Toddington shown within Bedfordshire
|OS grid reference|
|Unitary authority||Central Bedfordshire|
|Sovereign state||United Kingdom|
|Fire||Bedfordshire and Luton|
|Ambulance||East of England|
|EU Parliament||East of England|
|UK Parliament||Mid Bedfordshire|
Toddington is a large village and civil parish in the county of Bedfordshire, England which is situated 5 miles NNW of Luton, 4 miles (6 km) north of Dunstable, 6 miles (10 km) south west of Woburn and 35 miles NNW of London on the A5120 and B579. It is 0.5 miles from Junction 12 of the M1 motorway and lends its name to the nearby motorway service station. The hamlet of Fancott also forms part of the Toddington civil parish.
It is situated near the motorway and many larger towns, however is built around a large village green, on which sits the parish church and four of the village's six public houses. The Dunstable Northern Bypass taking heavy traffic bound for Dunstable from the M1 away from the village was delayed but a restart was announced in September 2011. A large-scale housebuilding programme has been proposed by the government for the environs of Luton, Dunstable and Milton Keynes, and proposals to build a 20,000 seater football stadium was withdrawn in 2007.
Toddington has experienced a rise in house prices due to its reputation as a quiet English village and the easy commute into London. The Icknield Way Path passes through the village.
For local government purposes it is in the Central Bedfordshire unitary authority, and is in the Mid-Bedfordshire parliamentary constituency, represented since 5 May 2005 by the Conservative MP Nadine Dorries.
There are five churches, Church of England (St George), Anglican, Methodist, Baptist, and a Christian Fellowship.
Toddington reputedly had the most pubs per head of population of any village in the United Kingdom, although recently one has closed indefinitely and another turned into a restaurant. The remaining pubs are: the Oddfellows Arms; the Angel; the Griffin; the Bell (upper floors were badly damaged by fire on 21 January 2010 but the pub opened again soon after) and the Fancott Arms. The former pubs are the Nag's Head, the Sow and Pigs (closed in 2011), the Red Lion (which turned into Ritzy Bar in 2011) and the Bedford Arms (closed in February 2012).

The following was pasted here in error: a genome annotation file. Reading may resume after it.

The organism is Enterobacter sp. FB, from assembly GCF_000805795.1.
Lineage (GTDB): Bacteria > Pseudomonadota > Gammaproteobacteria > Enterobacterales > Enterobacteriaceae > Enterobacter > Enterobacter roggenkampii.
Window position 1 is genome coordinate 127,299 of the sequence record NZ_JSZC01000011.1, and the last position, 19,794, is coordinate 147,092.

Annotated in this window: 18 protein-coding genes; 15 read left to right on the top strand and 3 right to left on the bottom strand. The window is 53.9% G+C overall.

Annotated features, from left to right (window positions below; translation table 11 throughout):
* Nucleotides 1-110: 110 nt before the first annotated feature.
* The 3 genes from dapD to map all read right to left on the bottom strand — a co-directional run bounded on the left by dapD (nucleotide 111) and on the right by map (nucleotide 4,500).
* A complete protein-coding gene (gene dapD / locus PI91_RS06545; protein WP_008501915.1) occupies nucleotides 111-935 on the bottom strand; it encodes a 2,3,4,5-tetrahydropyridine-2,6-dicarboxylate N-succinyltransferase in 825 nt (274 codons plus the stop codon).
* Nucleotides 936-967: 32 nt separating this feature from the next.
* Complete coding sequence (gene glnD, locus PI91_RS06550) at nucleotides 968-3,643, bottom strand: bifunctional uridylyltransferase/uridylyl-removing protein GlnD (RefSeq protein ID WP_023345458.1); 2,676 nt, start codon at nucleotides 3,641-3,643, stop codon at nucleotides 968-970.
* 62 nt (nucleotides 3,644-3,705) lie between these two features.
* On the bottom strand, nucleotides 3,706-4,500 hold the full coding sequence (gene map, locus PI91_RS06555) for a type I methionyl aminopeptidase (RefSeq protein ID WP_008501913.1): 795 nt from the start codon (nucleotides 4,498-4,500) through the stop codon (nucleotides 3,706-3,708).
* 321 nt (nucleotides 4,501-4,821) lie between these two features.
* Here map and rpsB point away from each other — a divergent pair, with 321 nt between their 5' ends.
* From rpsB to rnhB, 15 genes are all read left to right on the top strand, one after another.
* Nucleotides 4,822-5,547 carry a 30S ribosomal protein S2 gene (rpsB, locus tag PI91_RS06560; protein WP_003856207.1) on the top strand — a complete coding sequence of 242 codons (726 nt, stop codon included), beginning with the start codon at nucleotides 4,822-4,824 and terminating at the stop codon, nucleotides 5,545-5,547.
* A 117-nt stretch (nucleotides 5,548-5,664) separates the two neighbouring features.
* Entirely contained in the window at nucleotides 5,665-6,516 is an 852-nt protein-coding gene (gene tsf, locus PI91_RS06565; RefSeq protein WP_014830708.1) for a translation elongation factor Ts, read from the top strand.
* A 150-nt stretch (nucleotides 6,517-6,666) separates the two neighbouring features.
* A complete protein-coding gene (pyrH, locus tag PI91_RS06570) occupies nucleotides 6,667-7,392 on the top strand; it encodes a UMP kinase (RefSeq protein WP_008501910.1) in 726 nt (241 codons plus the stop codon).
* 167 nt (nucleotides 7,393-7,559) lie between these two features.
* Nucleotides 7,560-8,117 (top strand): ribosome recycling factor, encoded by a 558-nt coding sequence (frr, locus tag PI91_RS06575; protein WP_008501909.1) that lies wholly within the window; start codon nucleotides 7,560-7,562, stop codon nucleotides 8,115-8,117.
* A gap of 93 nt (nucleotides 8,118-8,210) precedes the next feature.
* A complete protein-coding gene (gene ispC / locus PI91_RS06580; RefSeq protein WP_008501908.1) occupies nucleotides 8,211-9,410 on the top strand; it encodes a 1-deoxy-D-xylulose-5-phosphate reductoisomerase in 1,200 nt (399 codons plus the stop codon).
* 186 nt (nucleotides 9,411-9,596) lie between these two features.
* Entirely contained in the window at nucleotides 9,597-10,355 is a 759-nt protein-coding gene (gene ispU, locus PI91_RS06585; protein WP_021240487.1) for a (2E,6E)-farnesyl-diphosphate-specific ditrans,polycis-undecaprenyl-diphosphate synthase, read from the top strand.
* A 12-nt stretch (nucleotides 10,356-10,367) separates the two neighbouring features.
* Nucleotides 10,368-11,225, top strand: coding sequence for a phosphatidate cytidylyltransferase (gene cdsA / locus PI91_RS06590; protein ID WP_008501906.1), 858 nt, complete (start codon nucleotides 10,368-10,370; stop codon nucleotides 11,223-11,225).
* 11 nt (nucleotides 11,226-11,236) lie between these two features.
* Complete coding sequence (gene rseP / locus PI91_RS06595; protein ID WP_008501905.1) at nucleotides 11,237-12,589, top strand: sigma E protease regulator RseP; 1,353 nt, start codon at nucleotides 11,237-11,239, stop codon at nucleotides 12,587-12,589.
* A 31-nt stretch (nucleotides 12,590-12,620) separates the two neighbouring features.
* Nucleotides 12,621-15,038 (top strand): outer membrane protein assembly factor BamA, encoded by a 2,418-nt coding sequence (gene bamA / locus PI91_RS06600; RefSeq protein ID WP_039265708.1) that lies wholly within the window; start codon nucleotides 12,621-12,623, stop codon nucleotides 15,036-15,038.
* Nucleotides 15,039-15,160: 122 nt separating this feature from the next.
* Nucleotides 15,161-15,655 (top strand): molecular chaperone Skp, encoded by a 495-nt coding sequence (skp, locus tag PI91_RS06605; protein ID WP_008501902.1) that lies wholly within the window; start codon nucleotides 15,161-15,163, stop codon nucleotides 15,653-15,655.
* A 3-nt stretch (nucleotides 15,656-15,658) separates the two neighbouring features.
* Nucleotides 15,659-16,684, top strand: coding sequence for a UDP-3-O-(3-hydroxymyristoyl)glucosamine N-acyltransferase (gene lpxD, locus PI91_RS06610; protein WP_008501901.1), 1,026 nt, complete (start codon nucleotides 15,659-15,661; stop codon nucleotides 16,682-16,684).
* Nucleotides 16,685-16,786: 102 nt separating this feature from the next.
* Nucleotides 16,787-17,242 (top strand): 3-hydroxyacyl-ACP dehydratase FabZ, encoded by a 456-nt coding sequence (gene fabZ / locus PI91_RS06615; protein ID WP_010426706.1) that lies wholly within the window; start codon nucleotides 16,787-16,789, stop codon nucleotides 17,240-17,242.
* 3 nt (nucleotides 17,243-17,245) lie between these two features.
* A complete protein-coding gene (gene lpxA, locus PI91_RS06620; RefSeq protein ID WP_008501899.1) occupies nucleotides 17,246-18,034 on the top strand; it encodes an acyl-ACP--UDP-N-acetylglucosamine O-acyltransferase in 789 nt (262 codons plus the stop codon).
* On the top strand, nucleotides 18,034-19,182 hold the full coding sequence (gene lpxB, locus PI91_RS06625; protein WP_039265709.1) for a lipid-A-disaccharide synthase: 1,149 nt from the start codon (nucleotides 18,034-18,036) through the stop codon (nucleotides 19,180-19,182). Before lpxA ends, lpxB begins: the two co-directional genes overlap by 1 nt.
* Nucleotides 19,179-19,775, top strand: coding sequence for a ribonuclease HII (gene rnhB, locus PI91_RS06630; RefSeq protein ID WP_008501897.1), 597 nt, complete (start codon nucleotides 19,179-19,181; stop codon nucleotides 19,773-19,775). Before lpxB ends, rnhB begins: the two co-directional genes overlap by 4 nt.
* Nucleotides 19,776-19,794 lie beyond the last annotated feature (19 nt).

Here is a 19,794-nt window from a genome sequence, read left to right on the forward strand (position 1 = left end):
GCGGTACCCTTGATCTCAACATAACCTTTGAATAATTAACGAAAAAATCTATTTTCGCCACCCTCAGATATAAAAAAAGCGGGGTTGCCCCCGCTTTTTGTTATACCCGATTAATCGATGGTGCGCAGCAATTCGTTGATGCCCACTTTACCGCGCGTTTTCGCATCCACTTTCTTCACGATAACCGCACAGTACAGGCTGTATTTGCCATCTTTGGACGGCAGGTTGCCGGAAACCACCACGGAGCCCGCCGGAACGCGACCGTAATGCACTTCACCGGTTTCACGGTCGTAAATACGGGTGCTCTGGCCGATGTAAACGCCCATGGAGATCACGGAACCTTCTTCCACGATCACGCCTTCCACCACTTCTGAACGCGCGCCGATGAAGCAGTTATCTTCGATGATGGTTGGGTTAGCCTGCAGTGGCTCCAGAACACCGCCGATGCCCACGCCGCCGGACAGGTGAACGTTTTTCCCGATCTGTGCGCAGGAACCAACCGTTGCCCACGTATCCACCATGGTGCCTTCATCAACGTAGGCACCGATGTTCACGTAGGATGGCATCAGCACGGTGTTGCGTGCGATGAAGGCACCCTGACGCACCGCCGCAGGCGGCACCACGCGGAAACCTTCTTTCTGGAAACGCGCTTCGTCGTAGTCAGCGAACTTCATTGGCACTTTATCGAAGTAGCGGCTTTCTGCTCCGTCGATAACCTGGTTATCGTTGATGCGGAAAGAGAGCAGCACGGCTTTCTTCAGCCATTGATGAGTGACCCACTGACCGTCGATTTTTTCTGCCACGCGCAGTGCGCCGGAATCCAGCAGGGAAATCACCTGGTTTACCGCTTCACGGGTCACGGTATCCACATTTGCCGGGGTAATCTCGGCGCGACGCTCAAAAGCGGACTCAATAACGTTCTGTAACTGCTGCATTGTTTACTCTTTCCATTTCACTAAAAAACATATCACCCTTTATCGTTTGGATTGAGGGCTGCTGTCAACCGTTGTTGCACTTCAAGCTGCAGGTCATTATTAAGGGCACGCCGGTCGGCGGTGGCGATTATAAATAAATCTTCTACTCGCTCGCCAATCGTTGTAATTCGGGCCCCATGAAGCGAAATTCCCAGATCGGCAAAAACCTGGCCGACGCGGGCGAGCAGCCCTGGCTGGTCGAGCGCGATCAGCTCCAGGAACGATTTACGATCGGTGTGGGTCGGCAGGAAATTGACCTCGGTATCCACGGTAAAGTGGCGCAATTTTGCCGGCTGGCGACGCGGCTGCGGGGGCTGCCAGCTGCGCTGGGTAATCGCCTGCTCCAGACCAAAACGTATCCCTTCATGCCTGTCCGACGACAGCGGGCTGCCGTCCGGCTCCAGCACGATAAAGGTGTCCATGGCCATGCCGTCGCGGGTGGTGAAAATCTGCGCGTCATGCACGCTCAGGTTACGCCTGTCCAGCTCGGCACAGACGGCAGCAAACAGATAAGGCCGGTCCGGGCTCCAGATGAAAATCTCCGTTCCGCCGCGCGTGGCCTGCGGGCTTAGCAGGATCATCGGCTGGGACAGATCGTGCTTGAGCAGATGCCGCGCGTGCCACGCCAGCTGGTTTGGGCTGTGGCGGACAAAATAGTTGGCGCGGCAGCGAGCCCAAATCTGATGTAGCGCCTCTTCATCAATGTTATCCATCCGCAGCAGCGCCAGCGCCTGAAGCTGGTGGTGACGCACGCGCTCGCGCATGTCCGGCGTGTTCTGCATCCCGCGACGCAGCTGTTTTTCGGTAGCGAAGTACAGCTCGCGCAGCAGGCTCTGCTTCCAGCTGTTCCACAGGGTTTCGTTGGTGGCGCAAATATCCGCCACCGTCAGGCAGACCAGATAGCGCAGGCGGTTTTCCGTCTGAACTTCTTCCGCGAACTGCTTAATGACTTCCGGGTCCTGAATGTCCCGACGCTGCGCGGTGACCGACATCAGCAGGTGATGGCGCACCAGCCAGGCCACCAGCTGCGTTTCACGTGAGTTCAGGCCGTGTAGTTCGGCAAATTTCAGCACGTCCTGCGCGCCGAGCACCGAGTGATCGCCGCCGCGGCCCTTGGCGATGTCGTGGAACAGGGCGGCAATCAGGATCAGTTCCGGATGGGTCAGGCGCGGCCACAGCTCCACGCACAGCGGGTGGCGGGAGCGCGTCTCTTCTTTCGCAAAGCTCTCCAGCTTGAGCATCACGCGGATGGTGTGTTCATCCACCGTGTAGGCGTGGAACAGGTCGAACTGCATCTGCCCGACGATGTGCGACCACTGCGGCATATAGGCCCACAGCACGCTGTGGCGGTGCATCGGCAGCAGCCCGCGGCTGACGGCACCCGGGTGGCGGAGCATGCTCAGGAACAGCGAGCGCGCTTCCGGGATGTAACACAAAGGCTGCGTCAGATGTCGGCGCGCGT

Toddington also has its own theatre - Tads Theatre, situated on Conger Lane. The theatre is owned and run by the charity group Tads Theatre, formerly known as the Toddington Amateur Dramatics Society. The group puts on between 4 and 6 in house productions a year, including an annual family pantomime.
Another well known entertainment feature of Toddington is the brass band. The Toddington Town Band (or TTB as it is known colloquially) performs regularly at village events. The Toddington Town Band has existed in one form or another since 1856.
The nearest mainline rail station is Harlington, which is located in the nearby village of Harlington and is served by First Capital Connect. From Harlington station, you can travel north to Flitwick and Bedford, or south to Luton, Luton Airport Parkway, St Albans, St Pancras International, Gatwick Airport and Brighton. The Fancott Arms hosts the ridable miniature railway at (Fancott).
Toddington is blessed with an excellent rights of way network so there are many walks around the village. A range of suggested walks are available on the website Lets Go, then search for Toddington. The Icknield Way Path passes through the village on its 110 mile journey from Ivinghoe Beacon to Knettishall Heath. The Icknield Way Trail, a multi-user route for riders and off-road cyclists also passes through the village.
The village is served by two schools, Toddington St George Lower School and Parkfields Middle School which provide education for children aged between 4 and 13 years of age. After year 8, children transfer to Harlington Upper School located in the nearby village of Harlington.
Toddington Castle was a timber motte-and-bailey castle built before the 13th century in Toddington. Today only earthworks remain of the castle, known as Conger Hill. Chalgrave Castle was built to the south of the village during the 11th century, however no visible remains of the structure exist today.
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